“Global Panorama” © 2014 Global Panorama, used under a creative commons attribution license.

“Global Panorama” © 2014 Global Panorama, used under a creative commons attribution license.

In 2006, Al Gore’s seminal climate change documentary, An Inconvenient Truth, put global warming in the societal lexicon. People began heeding scientists’ warnings about a warming planet and started buying hybrid cars, low-flow shower heads, and more efficient appliances.

The venture capital community took notice, too. In 2005, VC firms invested $592 million in clean technology, according to Pricewaterhouse Coopers. After Gore’s film hit theaters, funding skyrocketed to $1.7 billion in 2006, $2.9 billion in 2007, and $4.1 billion in 2008. Clean tech was in the spotlight, but that bulb didn’t last as long as the high-efficiency LEDs the companies themselves were hawking.

“We had too many companies coming in, just like in the dot-com era, and everybody thought they had a great idea, but most of them weren’t good ideas,” said Susan Preston, a managing member of the Seattle Angel Fund who specializes in clean tech investments. “We followed the same pattern and did the same thing in clean tech (as in Internet tech during the dot-com era). Ours just wasn’t as big of a show.”

Clean tech’s mini bubble was a topic of discussion at the CleanTech Showcase Monday in Seattle. The conference, put on by the CleanTech Alliance, highlighted the companies and technologies popping up in the Seattle region, but on the money front, the message was clear: It’s tough out there. That $4.1 billion in VC funding back in ’08 dwarfs the $2 billion that was invested in 2014, and 2015 funding was down 72 percent in the first quarter.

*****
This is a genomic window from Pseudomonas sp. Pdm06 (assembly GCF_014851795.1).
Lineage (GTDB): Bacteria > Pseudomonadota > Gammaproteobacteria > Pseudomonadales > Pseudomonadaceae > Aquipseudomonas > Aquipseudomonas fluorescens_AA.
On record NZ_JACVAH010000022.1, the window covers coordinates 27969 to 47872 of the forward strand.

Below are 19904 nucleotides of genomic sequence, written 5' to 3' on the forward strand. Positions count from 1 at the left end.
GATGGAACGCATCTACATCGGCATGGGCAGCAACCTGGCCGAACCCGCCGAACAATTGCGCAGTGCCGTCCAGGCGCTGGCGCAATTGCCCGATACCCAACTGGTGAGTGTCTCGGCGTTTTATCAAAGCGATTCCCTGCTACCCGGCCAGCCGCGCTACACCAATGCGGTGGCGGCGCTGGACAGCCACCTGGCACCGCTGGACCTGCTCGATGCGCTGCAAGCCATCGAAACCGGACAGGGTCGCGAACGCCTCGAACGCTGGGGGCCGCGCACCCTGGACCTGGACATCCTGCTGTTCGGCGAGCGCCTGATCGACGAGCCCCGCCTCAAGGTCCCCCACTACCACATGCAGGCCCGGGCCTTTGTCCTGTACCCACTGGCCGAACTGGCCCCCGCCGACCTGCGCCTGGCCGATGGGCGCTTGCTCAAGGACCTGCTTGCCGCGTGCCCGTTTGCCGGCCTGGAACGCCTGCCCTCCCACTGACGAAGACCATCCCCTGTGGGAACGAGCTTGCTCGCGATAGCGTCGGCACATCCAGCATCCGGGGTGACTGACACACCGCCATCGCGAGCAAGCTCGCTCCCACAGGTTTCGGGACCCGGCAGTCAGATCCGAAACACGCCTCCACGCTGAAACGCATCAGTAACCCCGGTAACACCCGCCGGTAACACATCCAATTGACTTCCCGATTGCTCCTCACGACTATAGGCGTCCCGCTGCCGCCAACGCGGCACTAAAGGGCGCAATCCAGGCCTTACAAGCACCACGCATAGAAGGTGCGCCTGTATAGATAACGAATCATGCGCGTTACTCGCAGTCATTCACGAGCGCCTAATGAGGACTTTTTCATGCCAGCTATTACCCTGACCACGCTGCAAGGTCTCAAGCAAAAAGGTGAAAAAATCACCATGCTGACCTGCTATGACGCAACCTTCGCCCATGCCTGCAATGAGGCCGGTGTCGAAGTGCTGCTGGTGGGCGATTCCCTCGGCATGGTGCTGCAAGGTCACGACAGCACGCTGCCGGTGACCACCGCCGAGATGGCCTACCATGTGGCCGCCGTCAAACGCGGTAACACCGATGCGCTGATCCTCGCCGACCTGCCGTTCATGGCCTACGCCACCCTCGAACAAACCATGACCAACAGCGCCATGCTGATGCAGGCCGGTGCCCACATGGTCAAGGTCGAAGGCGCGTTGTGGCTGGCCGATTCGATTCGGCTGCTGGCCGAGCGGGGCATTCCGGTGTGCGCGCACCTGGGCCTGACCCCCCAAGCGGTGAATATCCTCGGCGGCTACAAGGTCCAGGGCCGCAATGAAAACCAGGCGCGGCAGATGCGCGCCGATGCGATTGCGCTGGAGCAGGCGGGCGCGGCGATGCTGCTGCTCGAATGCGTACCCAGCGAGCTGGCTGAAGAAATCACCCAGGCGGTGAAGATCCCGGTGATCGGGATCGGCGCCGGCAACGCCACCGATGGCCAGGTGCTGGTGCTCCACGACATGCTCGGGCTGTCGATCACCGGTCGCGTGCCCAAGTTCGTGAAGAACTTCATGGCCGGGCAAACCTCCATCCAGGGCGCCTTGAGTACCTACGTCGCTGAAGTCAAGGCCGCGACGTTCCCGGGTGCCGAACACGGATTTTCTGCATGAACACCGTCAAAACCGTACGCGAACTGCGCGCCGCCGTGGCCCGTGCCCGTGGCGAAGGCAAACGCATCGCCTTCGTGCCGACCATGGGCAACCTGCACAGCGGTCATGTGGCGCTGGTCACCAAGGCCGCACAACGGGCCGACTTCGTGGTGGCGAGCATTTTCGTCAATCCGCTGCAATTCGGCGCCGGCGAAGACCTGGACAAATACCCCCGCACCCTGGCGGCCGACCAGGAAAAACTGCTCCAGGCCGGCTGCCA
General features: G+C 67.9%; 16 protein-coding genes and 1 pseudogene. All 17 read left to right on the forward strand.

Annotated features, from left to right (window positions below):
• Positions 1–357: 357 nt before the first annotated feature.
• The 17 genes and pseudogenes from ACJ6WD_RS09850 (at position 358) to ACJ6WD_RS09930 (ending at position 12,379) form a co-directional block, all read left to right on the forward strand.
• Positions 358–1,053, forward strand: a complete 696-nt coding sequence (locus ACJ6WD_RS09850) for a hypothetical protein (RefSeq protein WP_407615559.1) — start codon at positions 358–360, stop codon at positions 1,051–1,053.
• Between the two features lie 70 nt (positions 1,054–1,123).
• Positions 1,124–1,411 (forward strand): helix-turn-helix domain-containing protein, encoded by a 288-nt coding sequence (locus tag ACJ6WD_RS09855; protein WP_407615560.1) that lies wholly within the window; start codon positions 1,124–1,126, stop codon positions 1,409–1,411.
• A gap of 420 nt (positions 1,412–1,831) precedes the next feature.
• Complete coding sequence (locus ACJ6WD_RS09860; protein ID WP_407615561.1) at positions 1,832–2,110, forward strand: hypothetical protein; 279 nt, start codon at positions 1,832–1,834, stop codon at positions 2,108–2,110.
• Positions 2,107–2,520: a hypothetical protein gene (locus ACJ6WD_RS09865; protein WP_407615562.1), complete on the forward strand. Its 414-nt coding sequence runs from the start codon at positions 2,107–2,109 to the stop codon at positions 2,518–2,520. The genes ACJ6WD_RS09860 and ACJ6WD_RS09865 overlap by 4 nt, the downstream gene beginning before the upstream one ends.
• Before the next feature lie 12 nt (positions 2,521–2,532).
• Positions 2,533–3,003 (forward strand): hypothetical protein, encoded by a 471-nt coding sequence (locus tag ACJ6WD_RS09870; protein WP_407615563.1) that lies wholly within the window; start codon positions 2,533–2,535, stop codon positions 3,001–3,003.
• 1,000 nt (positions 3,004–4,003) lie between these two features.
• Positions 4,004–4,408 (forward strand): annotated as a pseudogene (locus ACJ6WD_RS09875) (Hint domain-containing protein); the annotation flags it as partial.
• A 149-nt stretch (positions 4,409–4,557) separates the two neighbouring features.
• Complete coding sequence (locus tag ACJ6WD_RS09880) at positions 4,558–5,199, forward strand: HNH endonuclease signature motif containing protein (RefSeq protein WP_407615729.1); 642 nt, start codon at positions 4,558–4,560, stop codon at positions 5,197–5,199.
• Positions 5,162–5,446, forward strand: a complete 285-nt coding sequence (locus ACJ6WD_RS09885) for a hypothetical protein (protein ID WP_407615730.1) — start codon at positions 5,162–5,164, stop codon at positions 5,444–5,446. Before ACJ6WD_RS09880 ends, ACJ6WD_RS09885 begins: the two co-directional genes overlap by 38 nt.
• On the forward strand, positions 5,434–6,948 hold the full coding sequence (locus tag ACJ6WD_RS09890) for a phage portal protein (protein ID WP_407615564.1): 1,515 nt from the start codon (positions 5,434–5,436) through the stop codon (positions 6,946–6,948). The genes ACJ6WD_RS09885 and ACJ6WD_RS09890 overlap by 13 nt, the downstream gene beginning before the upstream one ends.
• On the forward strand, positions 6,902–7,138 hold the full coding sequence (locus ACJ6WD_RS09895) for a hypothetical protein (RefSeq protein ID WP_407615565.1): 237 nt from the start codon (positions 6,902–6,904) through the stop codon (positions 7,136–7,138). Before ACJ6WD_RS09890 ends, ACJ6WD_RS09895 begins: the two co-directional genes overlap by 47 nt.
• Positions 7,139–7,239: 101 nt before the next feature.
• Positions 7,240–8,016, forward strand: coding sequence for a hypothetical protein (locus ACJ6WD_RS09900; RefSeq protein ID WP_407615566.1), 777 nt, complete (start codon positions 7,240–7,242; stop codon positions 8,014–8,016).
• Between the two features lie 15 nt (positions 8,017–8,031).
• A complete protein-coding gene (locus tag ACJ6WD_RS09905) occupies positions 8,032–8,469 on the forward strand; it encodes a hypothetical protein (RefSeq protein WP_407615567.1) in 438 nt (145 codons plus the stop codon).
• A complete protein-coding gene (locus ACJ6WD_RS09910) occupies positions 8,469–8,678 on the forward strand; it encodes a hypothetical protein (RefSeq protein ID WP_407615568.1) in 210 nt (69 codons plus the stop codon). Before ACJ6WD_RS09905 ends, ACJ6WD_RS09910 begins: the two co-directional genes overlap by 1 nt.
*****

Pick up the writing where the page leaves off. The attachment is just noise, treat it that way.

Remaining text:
Preston was part of a panel of clean tech financiers that detailed the challenges in the investment community, and the sting of that inconvenient bubble isn’t the lone challenge facing clean tech companies in the hunt for funding.

An important consideration is the age of the industry. Just as a young e-commerce cohort fell on its face during the dot-com bust, the clean tech field gained, and lost, much of its steam in a short few years. And by no means has the sector worked out all the kinks; no powerhouse companies have emerged to compete in a large scale against existing energy sources or infrastructure.

The industry’s relatively small presence in the larger technology and energy fields gives clean tech companies a niche connotation that is largely tied to the political left and targeted by “impact funds” that divvy up money among social and environmental causes. CleanTech Alliance President and CEO Tom Ranken said that when his organization underwent a rebranding phase, the staff considered dropping clean tech from the moniker.

“There are definitely some negative implications to that, certainly politically, and with finance,” Ranken said in the panel discussion. “But the other side of that coin is that this is not a hyped field. This is real stuff. People have been turning on light switches for 150 years, and they are going to continue doing it. As long as you have an idea that makes business sense, it doesn’t really matter what label you put on it.”